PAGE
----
Jamela Lovette Law
Scars, Skins and Styles: Metamorphosis in the Metaverse celebrates underrepresented individuals who have emerged from traumatic experiences, co-creating these digital fashion pieces as a form of art mediation to promote healing.
Next, I was taken to the futuristic city-state of Neo-Santara in 2065. I joined a biker gang on a turbo-charged adventure throughout the city and landed up in a cyberpunk Geylang (G-Town). The sights along the ride on a sky-high highway included endless rows of skyscrapers and huge statues of religious figures. Upon closer inspection, the skyscrapers were plastered with a shophouse texture, giving the city a local flair.
A local rap song called 不跟流行 (translation: I do not follow what is trendy) by Owe Money Pay Money (O$P$) and Zadon was playing through the journey setting the mood for an edgy and gritty exploration of G-Town. The music video also includes some scenes from the Geyland Crunk experience, but from the default viewing angle. No 360-degree view, sorry!
Cyberpunk is often influenced by Japanese aesthetics (think Japanese alphabet, anime), but Geylang Crunk is almost exclusively inspired by local elements. Geylang street signs are neon while HDB blocks are duplicated until they reach the heavens. Golden Mile centre looks glitched out with windows pointing in every direction. What a treat to look at.
Many collaborators contributed to the appearance of G-Town, each bringing their unique styles, ranging from street art to retro, to the experience: Antz (@antz_rscls), BoonBaked (@boonbaked), humanoise (@humanoise), INFRA-24 (@infra.24), Jaba (@didierjabamathieu), Mojoko (@mojokoworld), New World Plaza (@newworldplaza), Sam Lo (@skl0_), Simple Problem Beings (@simpleproblembeings), Studio Moonchild (@anacathie x @freakyfir), SuperCyberTown (@supercybertown) and Zero (@zero_x_rscls_o).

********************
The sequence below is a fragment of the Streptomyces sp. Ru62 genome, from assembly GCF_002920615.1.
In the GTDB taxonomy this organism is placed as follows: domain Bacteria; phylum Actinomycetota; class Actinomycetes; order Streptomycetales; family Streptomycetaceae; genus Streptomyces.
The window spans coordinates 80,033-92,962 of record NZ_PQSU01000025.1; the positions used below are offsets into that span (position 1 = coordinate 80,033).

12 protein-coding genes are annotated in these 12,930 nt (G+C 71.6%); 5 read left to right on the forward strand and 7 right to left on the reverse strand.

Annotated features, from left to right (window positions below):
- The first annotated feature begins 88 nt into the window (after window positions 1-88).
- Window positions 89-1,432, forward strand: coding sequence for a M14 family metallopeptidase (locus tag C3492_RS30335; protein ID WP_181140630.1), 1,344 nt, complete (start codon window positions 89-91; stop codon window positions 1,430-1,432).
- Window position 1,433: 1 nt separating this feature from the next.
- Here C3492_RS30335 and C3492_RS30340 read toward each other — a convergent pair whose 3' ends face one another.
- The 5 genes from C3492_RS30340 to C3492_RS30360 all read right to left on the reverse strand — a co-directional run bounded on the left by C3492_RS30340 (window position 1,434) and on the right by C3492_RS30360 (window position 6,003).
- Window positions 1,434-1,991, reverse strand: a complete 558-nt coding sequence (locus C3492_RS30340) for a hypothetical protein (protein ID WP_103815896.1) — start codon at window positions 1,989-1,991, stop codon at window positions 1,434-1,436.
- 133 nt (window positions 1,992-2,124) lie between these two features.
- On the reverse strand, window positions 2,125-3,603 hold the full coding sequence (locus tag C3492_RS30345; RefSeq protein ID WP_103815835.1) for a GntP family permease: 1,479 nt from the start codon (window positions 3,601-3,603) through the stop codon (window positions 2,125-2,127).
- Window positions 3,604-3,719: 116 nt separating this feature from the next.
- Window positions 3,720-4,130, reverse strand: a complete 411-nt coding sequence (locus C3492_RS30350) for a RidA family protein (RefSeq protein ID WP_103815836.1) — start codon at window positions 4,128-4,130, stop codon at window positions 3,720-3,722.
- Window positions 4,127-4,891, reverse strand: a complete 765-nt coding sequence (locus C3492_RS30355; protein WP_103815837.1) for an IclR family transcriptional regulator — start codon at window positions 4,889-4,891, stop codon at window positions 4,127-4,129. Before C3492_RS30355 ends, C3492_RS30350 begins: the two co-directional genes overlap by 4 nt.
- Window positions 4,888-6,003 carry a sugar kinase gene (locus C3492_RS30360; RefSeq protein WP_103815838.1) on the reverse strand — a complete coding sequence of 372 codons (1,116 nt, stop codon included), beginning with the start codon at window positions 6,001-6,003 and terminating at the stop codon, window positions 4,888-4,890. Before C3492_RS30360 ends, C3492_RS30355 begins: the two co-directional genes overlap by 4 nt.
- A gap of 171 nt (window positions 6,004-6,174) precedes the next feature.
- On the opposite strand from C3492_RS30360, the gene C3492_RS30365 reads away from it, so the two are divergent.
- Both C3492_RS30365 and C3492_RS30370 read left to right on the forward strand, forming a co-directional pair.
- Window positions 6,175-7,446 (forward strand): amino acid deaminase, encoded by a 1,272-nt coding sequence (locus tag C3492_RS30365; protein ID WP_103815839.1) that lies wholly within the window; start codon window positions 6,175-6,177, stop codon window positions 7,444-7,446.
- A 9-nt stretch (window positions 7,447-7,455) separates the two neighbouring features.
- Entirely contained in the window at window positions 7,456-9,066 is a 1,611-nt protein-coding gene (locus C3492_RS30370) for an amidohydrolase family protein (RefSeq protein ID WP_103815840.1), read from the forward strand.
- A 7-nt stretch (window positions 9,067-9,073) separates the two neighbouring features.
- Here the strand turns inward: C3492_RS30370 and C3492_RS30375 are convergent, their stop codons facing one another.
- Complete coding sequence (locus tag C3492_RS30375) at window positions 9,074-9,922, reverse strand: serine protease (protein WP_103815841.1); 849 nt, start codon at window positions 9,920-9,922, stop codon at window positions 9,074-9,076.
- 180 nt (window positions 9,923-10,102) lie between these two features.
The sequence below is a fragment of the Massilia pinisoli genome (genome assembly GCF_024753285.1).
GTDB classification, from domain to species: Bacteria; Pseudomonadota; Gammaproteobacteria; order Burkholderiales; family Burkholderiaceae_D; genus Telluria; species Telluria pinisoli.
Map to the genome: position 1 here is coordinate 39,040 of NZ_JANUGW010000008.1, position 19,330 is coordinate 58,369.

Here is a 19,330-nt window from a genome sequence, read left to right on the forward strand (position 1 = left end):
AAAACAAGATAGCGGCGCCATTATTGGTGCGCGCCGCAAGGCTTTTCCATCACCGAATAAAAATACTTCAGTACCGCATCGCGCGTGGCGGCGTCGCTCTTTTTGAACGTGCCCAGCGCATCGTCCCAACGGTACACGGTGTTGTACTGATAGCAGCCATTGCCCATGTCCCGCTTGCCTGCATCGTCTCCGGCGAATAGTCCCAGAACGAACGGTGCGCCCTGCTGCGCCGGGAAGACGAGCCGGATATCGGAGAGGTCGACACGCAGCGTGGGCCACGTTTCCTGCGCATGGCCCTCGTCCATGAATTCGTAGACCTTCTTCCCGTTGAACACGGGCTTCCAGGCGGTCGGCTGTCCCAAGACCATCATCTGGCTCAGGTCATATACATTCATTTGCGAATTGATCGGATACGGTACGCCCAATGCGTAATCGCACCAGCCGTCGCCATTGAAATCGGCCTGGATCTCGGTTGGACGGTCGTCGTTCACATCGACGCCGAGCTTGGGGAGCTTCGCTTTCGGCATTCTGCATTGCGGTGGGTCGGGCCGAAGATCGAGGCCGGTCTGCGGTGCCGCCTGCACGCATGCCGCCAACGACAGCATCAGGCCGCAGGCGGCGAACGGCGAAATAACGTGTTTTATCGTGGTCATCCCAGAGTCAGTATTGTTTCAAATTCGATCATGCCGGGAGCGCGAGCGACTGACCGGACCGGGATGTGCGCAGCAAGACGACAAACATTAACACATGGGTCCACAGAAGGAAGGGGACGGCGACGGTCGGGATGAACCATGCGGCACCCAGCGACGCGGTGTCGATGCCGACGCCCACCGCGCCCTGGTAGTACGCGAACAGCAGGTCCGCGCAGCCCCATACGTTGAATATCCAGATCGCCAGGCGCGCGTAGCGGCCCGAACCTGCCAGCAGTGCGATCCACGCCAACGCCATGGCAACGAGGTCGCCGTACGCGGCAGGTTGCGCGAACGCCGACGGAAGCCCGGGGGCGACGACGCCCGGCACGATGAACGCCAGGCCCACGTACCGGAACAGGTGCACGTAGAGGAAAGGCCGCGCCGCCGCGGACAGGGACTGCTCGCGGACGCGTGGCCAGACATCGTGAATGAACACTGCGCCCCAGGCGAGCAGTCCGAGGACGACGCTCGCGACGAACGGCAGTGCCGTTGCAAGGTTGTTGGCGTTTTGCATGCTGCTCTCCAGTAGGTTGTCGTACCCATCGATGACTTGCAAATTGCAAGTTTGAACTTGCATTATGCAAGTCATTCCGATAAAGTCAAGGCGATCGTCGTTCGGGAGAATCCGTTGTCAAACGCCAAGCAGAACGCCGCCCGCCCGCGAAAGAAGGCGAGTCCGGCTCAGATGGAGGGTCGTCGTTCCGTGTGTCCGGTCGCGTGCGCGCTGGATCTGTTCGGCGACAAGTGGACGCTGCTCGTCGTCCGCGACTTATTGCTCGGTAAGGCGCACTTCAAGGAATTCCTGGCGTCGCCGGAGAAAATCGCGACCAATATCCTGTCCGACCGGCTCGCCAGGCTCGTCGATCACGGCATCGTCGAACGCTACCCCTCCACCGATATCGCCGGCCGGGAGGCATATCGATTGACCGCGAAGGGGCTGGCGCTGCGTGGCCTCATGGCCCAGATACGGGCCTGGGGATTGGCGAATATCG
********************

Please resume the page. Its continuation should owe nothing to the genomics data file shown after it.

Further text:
An unmanned merch booth/mini art gallery outside the VR hall helped to bring the world of Aquasia and Geylang Crunk into our reality. From tees to 3D printed pieces inspired by the two places, I could tell that this project came from a place of passion and love for craft.
I also revisited the centre of the lotus on a computer monitor, where I walked up to each of the six artworks and explored them using a 360 degree view, this time using a mouse.
A novel and thought-provoking experience
Although viewing Aquasia and Geylang Crunk consecutively was a bit jarring, it was a celebration of Asian creativity. MeshMinds and its partners like Metamo Industries have a lot to be proud of giving artists a chance to flex their talent using an underutilised medium.
MeshMinds also sees the potential for these projects to last beyond its stay at the ArtScience Museum. It has a form seeking partners to host the experience. For example, educators can find this experience a useful tool to get the next generation inspired to think about the environment and what sustainability means to them. The stakes feel more real being immersed in a possible reality rather than just reading the facts from a textbook.
The best way to enjoy Aquasia and Geylang Crunk is of course to experience it yourself before the showcase ends its month-long run. Be sure to keep looking around once you don the VR headset - the environments are too rich in detail for you to ignore.